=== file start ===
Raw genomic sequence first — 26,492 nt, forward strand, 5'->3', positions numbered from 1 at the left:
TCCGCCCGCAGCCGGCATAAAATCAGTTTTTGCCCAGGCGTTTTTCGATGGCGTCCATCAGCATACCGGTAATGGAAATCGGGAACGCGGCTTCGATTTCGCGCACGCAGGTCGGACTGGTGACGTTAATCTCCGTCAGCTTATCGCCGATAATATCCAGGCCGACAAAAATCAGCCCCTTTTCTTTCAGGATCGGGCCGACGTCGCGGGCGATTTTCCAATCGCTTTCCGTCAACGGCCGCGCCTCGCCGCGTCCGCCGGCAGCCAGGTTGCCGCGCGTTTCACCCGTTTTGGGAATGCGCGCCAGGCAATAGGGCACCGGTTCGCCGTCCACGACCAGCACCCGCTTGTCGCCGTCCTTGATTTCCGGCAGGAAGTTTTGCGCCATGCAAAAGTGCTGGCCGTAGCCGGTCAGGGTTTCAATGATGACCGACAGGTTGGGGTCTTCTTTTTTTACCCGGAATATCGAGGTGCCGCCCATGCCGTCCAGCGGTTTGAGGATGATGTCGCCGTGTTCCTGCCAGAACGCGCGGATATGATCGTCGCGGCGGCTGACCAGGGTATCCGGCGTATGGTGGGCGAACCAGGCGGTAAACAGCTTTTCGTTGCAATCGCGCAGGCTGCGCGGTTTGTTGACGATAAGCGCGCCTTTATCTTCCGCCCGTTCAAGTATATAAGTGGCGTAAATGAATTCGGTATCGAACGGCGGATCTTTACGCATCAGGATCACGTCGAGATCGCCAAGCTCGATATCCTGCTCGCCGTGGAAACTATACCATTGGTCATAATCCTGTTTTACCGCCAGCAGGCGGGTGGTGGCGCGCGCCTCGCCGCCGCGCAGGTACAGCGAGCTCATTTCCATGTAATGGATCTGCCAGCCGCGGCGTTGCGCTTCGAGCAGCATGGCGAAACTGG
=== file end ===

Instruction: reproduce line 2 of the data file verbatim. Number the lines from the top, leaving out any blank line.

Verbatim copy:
TCCGCCCGCAGCCGGCATAAAATCAGTTTTTGCCCAGGCGTTTTTCGATGGCGTCCATCAGCATACCGGTAATGGAAATCGGGAACGCGGCTTCGATTTCGCGCACGCAGGTCGGACTGGTGACGTTAATCTCCGTCAGCTTATCGCCGATAATATCCAGGCCGACAAAAATCAGCCCCTTTTCTTTCAGGATCGGGCCGACGTCGCGGGCGATTTTCCAATCGCTTTCCGTCAACGGCCGCGCCTCGCCGCGTCCGCCGGCAGCCAGGTTGCCGCGCGTTTCACCCGTTTTGGGAATGCGCGCCAGGCAATAGGGCACCGGTTCGCCGTCCACGACCAGCACCCGCTTGTCGCCGTCCTTGATTTCCGGCAGGAAGTTTTGCGCCATGCAAAAGTGCTGGCCGTAGCCGGTCAGGGTTTCAATGATGACCGACAGGTTGGGGTCTTCTTTTTTTACCCGGAATATCGAGGTGCCGCCCATGCCGTCCAGCGGTTTGAGGATGATGTCGCCGTGTTCCTGCCAGAACGCGCGGATATGATCGTCGCGGCGGCTGACCAGGGTATCCGGCGTATGGTGGGCGAACCAGGCGGTAAACAGCTTTTCGTTGCAATCGCGCAGGCTGCGCGGTTTGTTGACGATAAGCGCGCCTTTATCTTCCGCCCGTTCAAGTATATAAGTGGCGTAAATGAATTCGGTATCGAACGGCGGATCTTTACGCATCAGGATCACGTCGAGATCGCCAAGCTCGATATCCTGCTCGCCGTGGAAACTATACCATTGGTCATAATCCTGTTTTACCGCCAGCAGGCGGGTGGTGGCGCGCGCCTCGCCGCCGCGCAGGTACAGCGAGCTCATTTCCATGTAATGGATCTGCCAGCCGCGGCGTTGCGCTTCGAGCAGCATGGCGAAACTGG